February is Heart Month. This year there is a lot of focus on learning CPR, but lifestyle changes that prevent heart disease are still emphasized by most public health organizations. The idea that specific foods and nutrients will prevent heart disease have been around since the mid-20th Century, if not before. Over the years, vitamin C, vitamin E, and fiber have been touted for heart health benefits. Meanwhile eggs, dairy foods and red meat were blamed for heart attacks. Despite all this advice, according to the CDC, heart disease is the leading cause of death in the U.S. That’s not counting the debilitating impact of living with heart disease.
For the average person, lifestyle changes remain the most significant intervention. These include exercise, quitting smoking, and diet. Myths persist about foods that will allegedly help lower risk for heart disease. How do those myths stack up against the evidence?
Soy foods (tofu, edamame, tempeh, cooked soy beans) have been touted for heart health for decades, based on an association between soy food consumption and heart disease risk. One classic study found that people who ate the equivalent of 1-1/2 pounds of tofu every day had lower LDL cholesterol. Think about that: 1-1/2 pounds of tofu every single day, day after day. If someone is eating that much tofu, they are not eating other foods (processed meats, etc.). In fact, they’re probably eating a completely different diet. So is it just the soy, or is it the whole diet?
Nothing wrong with soy. Tofu is a great convenient, affordable and versatile protein source. It’s been a staple in Asian cuisine for centuries. Soy foods can be part of a heart healthy diet, but they won’t miraculously prevent heart disease on their own.
There’s plenty of evidence that a Mediterranean Diet, rich in olive oil, is good for heart health. But is it just about the olive oil? Olive oil, particularly extra virgin, certainly has many unique nutritional properties. Using olive oil for home food preparation is a good idea. But adding token bits of olive oil to a diet of highly processed foods isn’t likely to benefit your health. The traditional Mediterranean Diet emphasizes vegetables, nuts, grains and legumes, all of which promote heart health.
The research on chocolate and heart health is complicated. Studies are small and short duration. The type of chocolate used is all over the map, from candy bars to capsules of cocoa flavanols. Study subjects might eat chocolate 3 times a month, 3 times a week, every day, or they might be taking capsules every day. All sorts of things are measured to try to identify a benefit: atrial fibrillation, blood pressure, peripheral artery disease, HDL, LDL, etc. At best we can say there might be some minor benefit from regular consumption of dark chocolate. If you like chocolate, enjoy it in small amounts. Don’t expect miraculous health benefits.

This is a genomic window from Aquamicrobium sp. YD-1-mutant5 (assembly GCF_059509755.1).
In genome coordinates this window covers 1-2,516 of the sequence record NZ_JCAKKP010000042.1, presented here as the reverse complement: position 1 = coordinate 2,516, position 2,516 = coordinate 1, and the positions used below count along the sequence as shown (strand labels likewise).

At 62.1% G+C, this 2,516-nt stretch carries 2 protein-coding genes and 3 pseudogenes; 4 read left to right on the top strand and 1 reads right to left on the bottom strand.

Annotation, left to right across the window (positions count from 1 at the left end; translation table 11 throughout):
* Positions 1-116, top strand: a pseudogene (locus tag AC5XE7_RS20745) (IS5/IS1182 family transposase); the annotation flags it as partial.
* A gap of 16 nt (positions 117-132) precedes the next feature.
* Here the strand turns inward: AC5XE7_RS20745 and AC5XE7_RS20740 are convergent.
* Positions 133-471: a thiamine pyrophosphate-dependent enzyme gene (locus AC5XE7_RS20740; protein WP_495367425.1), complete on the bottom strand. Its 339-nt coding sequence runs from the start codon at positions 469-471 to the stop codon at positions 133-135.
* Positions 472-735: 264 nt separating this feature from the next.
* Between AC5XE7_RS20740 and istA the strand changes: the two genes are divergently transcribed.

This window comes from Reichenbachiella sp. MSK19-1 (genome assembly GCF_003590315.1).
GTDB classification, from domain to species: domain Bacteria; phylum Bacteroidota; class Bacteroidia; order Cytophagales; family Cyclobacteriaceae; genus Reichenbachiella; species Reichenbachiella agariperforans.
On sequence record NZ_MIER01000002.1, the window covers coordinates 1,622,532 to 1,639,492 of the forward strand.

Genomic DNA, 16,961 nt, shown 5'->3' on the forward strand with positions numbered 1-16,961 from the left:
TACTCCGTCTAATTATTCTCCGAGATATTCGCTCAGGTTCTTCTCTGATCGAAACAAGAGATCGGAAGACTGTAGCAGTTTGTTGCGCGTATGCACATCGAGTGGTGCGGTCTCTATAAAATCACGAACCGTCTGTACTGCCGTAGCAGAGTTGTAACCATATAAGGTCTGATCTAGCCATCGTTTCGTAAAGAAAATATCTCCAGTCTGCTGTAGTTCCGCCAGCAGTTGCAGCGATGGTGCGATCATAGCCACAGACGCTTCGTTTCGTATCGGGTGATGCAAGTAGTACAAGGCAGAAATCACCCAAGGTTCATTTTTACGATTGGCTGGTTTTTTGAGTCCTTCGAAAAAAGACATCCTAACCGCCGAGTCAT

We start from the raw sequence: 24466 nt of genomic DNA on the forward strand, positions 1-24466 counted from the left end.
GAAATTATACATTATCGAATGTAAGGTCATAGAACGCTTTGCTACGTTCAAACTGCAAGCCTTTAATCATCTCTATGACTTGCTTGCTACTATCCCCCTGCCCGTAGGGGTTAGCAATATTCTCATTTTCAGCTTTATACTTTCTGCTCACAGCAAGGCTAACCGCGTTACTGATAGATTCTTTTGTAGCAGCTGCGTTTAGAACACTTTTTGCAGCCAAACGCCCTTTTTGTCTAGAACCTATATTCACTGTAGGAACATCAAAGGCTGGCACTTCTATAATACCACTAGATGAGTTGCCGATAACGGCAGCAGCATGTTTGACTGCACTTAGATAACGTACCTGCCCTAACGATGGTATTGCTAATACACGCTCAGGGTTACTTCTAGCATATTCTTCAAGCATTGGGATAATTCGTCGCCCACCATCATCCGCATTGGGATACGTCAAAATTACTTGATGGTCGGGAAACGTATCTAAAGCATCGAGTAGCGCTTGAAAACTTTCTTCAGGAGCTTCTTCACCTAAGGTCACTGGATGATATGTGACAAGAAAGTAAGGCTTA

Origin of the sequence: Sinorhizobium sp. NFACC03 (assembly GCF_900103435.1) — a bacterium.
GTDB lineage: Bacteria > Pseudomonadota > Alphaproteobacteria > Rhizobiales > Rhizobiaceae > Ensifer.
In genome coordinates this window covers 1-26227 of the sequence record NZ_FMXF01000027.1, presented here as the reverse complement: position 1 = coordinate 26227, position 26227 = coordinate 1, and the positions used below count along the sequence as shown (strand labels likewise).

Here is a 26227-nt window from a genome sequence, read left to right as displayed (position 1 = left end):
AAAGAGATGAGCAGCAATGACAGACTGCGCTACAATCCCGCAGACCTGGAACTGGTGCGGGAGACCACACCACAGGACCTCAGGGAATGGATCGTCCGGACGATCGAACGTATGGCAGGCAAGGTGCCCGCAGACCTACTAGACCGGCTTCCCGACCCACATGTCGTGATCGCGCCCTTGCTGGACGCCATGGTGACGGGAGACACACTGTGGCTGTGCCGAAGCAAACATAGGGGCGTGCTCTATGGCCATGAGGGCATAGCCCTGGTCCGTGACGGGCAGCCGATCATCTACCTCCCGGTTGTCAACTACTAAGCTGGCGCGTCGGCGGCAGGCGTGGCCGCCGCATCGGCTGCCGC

Omega 3 fats
These uniquely shaped fatty acids are nutritionally important and have many known health benefits. They play a critical role in immune, brain and eye function. Food sources of omega-3 fats are linked to more benefit for heart health than supplements. That means eating high fat fish, like salmon, sardines, mackerel or herring, a couple of times a week.
What could be better? Enjoy red wine and improve heart health at the same time? There is some evidence that moderate wine consumption has some benefit. Research focuses mostly on components of the wine, particularly a polyphenol called resveratrol. Study results are mixed; resveratrol may reduce inflammation and lower LDL cholesterol. Since many of the studies use resveratrol supplements rather than actual wine, it’s unclear how beneficial a glass of red wine would be. By the way, other foods have resveratrol: peanuts, blueberries, cranberries and fresh grapes.
Oats and oatmeal are rich in a fiber called beta-glucan, which help slow digestion and modestly lower LDL cholesterol. The cholesterol angle has been used to market oatmeal as a heart healthy food for many years. The benefit is modest, but there’s nothing wrong with eating oatmeal, as long as it isn’t loaded up with sweeteners. Ready-to-eat cereals made with oat flour or oat fiber are another matter entirely. Some may have just a smidgen of oat content, to justify a health claim. If you want to take advantage of oat fiber, eat real oatmeal.
Other foods, nutrients and supplements are promoted for heart health, but these are some of the more significant and enduring examples. Alone they aren’t likely to make much difference. Eaten as part of a whole-foods, mostly unprocessed diet loaded with vegetables, legumes and whole grains, these foods could help reduce your risk of developing heart disease.